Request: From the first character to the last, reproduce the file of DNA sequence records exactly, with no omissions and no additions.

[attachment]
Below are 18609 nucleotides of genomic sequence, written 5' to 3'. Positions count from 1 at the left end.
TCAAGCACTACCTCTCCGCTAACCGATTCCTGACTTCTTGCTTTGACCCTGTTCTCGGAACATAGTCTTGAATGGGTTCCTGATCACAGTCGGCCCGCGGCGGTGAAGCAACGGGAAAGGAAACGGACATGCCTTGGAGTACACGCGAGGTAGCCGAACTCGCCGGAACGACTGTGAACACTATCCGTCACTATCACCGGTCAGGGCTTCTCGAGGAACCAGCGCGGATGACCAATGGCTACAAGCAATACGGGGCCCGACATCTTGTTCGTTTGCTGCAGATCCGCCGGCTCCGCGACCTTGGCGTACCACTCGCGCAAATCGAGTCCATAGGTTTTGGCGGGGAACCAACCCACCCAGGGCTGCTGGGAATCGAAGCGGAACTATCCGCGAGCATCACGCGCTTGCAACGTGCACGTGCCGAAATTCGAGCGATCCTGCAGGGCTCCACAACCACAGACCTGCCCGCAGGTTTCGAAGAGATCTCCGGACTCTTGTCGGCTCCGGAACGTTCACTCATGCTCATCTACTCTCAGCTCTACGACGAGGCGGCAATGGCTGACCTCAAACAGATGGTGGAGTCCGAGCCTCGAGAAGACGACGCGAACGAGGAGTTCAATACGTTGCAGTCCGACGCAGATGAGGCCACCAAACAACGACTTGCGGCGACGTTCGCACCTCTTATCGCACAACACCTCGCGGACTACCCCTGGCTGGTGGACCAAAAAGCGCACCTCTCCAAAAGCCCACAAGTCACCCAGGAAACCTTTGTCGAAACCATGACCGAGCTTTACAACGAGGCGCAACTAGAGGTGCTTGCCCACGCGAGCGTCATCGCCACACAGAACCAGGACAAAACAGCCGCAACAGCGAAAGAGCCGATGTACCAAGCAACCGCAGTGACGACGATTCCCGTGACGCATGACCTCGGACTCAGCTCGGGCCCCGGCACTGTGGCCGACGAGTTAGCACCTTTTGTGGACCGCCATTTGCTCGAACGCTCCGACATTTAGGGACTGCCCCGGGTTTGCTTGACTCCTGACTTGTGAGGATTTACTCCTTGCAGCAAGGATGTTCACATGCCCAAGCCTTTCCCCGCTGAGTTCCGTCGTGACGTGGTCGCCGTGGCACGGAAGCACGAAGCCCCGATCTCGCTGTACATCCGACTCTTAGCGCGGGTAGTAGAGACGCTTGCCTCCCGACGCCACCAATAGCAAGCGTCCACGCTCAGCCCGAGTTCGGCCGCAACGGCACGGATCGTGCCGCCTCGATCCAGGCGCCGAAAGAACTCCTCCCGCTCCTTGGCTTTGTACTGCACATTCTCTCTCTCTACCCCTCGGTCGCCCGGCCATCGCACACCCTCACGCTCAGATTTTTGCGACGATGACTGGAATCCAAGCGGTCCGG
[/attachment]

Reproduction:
Below are 18609 nucleotides of genomic sequence, written 5' to 3'. Positions count from 1 at the left end.
TCAAGCACTACCTCTCCGCTAACCGATTCCTGACTTCTTGCTTTGACCCTGTTCTCGGAACATAGTCTTGAATGGGTTCCTGATCACAGTCGGCCCGCGGCGGTGAAGCAACGGGAAAGGAAACGGACATGCCTTGGAGTACACGCGAGGTAGCCGAACTCGCCGGAACGACTGTGAACACTATCCGTCACTATCACCGGTCAGGGCTTCTCGAGGAACCAGCGCGGATGACCAATGGCTACAAGCAATACGGGGCCCGACATCTTGTTCGTTTGCTGCAGATCCGCCGGCTCCGCGACCTTGGCGTACCACTCGCGCAAATCGAGTCCATAGGTTTTGGCGGGGAACCAACCCACCCAGGGCTGCTGGGAATCGAAGCGGAACTATCCGCGAGCATCACGCGCTTGCAACGTGCACGTGCCGAAATTCGAGCGATCCTGCAGGGCTCCACAACCACAGACCTGCCCGCAGGTTTCGAAGAGATCTCCGGACTCTTGTCGGCTCCGGAACGTTCACTCATGCTCATCTACTCTCAGCTCTACGACGAGGCGGCAATGGCTGACCTCAAACAGATGGTGGAGTCCGAGCCTCGAGAAGACGACGCGAACGAGGAGTTCAATACGTTGCAGTCCGACGCAGATGAGGCCACCAAACAACGACTTGCGGCGACGTTCGCACCTCTTATCGCACAACACCTCGCGGACTACCCCTGGCTGGTGGACCAAAAAGCGCACCTCTCCAAAAGCCCACAAGTCACCCAGGAAACCTTTGTCGAAACCATGACCGAGCTTTACAACGAGGCGCAACTAGAGGTGCTTGCCCACGCGAGCGTCATCGCCACACAGAACCAGGACAAAACAGCCGCAACAGCGAAAGAGCCGATGTACCAAGCAACCGCAGTGACGACGATTCCCGTGACGCATGACCTCGGACTCAGCTCGGGCCCCGGCACTGTGGCCGACGAGTTAGCACCTTTTGTGGACCGCCATTTGCTCGAACGCTCCGACATTTAGGGACTGCCCCGGGTTTGCTTGACTCCTGACTTGTGAGGATTTACTCCTTGCAGCAAGGATGTTCACATGCCCAAGCCTTTCCCCGCTGAGTTCCGTCGTGACGTGGTCGCCGTGGCACGGAAGCACGAAGCCCCGATCTCGCTGTACATCCGACTCTTAGCGCGGGTAGTAGAGACGCTTGCCTCCCGACGCCACCAATAGCAAGCGTCCACGCTCAGCCCGAGTTCGGCCGCAACGGCACGGATCGTGCCGCCTCGATCCAGGCGCCGAAAGAACTCCTCCCGCTCCTTGGCTTTGTACTGCACATTCTCTCTCTCTACCCCTCGGTCGCCCGGCCATCGCACACCCTCACGCTCAGATTTTTGCGACGATGACTGGAATCCAAGCGGTCCGG